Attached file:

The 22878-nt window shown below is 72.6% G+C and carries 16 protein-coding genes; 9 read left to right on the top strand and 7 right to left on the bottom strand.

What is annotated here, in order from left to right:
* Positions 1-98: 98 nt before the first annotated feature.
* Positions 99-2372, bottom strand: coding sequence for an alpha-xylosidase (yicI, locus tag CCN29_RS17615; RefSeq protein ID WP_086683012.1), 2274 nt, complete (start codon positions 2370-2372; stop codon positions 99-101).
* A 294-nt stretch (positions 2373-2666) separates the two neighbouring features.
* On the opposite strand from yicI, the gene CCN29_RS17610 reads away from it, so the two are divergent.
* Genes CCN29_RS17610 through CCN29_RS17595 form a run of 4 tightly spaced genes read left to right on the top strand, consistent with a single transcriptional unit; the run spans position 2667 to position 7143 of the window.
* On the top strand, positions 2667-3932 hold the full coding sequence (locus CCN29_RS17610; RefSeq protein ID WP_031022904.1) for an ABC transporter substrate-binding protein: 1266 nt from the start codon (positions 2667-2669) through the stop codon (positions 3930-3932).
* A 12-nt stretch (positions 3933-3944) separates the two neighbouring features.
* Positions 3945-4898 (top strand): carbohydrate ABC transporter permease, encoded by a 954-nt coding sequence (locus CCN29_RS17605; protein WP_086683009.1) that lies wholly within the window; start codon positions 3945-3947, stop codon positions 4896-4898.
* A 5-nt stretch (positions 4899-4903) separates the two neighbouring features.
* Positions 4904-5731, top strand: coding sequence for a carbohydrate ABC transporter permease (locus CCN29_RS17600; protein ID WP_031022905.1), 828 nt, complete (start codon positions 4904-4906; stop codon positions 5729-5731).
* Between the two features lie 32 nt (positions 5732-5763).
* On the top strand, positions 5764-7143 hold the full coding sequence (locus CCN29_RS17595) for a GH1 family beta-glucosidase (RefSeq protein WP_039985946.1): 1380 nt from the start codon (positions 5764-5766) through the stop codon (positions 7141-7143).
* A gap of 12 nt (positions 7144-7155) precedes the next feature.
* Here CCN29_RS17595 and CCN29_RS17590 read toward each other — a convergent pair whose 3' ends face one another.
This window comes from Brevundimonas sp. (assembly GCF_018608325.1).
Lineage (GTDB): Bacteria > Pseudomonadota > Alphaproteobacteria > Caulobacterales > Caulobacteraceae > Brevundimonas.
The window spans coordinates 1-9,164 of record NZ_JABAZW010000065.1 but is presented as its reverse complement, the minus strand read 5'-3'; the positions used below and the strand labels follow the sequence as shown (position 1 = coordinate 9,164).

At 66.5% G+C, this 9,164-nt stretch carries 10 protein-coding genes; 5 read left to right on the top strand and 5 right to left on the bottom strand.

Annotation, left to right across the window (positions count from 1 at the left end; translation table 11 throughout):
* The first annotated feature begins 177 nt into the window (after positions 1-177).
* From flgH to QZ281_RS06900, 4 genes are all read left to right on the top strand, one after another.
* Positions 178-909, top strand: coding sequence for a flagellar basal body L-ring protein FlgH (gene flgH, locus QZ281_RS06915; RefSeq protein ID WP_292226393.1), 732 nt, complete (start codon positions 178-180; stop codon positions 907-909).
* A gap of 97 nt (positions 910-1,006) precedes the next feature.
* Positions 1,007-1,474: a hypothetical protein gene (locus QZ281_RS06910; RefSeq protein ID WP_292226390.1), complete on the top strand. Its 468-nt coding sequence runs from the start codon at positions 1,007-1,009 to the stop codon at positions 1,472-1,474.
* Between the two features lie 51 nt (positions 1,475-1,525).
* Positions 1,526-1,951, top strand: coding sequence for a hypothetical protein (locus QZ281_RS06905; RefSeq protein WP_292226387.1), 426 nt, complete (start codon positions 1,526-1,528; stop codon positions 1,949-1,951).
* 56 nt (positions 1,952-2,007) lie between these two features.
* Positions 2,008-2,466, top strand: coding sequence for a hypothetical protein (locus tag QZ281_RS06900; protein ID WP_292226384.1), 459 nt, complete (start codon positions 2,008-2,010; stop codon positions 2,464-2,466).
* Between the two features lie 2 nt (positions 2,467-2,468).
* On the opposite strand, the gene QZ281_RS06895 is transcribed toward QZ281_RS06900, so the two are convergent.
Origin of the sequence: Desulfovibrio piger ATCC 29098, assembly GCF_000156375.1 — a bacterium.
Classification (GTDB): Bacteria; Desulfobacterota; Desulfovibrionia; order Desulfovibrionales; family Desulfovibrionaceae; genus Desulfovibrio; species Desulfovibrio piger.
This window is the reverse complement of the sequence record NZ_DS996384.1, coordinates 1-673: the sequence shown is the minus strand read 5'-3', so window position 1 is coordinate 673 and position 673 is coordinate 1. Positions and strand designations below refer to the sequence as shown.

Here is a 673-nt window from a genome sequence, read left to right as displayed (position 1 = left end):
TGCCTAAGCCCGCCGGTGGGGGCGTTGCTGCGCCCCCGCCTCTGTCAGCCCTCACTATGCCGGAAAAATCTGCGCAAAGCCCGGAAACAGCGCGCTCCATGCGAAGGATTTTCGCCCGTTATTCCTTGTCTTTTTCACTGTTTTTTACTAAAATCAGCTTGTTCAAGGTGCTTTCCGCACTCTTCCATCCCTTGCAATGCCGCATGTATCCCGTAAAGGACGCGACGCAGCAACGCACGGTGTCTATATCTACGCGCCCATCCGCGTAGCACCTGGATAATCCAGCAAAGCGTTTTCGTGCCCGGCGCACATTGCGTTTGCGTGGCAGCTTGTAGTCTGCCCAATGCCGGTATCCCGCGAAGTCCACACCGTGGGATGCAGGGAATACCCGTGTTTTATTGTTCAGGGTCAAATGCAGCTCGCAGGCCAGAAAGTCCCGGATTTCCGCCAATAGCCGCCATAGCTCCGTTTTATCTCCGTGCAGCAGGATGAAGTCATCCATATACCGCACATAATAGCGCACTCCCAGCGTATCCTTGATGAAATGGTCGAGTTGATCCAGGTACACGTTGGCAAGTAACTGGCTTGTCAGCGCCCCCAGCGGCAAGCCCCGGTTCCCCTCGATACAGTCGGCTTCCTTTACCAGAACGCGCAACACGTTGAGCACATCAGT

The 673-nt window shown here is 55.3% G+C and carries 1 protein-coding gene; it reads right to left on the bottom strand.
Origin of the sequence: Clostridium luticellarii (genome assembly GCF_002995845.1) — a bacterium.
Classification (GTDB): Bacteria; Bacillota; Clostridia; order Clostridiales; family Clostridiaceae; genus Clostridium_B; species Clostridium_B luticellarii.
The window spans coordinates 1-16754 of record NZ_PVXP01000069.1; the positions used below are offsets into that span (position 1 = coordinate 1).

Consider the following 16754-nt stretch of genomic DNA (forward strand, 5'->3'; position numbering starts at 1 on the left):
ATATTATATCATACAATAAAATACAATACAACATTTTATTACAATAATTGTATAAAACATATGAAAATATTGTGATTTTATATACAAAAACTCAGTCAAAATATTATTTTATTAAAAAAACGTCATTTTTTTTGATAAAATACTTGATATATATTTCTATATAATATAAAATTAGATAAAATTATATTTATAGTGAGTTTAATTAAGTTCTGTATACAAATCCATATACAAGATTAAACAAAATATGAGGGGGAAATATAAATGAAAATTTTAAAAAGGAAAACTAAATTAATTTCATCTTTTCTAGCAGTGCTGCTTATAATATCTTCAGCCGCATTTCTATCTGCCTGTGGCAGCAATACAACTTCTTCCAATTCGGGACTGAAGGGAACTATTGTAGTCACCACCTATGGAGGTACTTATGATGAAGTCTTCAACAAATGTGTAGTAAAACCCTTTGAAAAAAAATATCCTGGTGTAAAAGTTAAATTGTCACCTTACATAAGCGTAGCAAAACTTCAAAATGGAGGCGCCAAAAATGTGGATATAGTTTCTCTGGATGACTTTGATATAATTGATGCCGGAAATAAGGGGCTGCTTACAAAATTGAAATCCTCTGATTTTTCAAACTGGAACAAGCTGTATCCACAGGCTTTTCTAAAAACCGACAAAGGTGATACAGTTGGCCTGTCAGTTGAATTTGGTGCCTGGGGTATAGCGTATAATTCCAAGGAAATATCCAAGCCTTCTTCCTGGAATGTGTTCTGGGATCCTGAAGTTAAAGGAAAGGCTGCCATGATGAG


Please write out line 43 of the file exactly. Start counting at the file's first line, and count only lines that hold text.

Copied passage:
ATATTATATCATACAATAAAATACAATACAACATTTTATTACAATAATTGTATAAAACATATGAAAATATTGTGATTTTATATACAAAAACTCAGTCAAAATATTATTTTATTAAAAAAACGTCATTTTTTTTGATAAAATACTTGATATATATTTCTATATAATATAAAATTAGATAAAATTATATTTATAGTGAGTTTAATTAAGTTCTGTATACAAATCCATATACAAGATTAAACAAAATATGAGGGGGAAATATAAATGAAAATTTTAAAAAGGAAAACTAAATTAATTTCATCTTTTCTAGCAGTGCTGCTTATAATATCTTCAGCCGCATTTCTATCTGCCTGTGGCAGCAATACAACTTCTTCCAATTCGGGACTGAAGGGAACTATTGTAGTCACCACCTATGGAGGTACTTATGATGAAGTCTTCAACAAATGTGTAGTAAAACCCTTTGAAAAAAAATATCCTGGTGTAAAAGTTAAATTGTCACCTTACATAAGCGTAGCAAAACTTCAAAATGGAGGCGCCAAAAATGTGGATATAGTTTCTCTGGATGACTTTGATATAATTGATGCCGGAAATAAGGGGCTGCTTACAAAATTGAAATCCTCTGATTTTTCAAACTGGAACAAGCTGTATCCACAGGCTTTTCTAAAAACCGACAAAGGTGATACAGTTGGCCTGTCAGTTGAATTTGGTGCCTGGGGTATAGCGTATAATTCCAAGGAAATATCCAAGCCTTCTTCCTGGAATGTGTTCTGGGATCCTGAAGTTAAAGGAAAGGCTGCCATGATGAG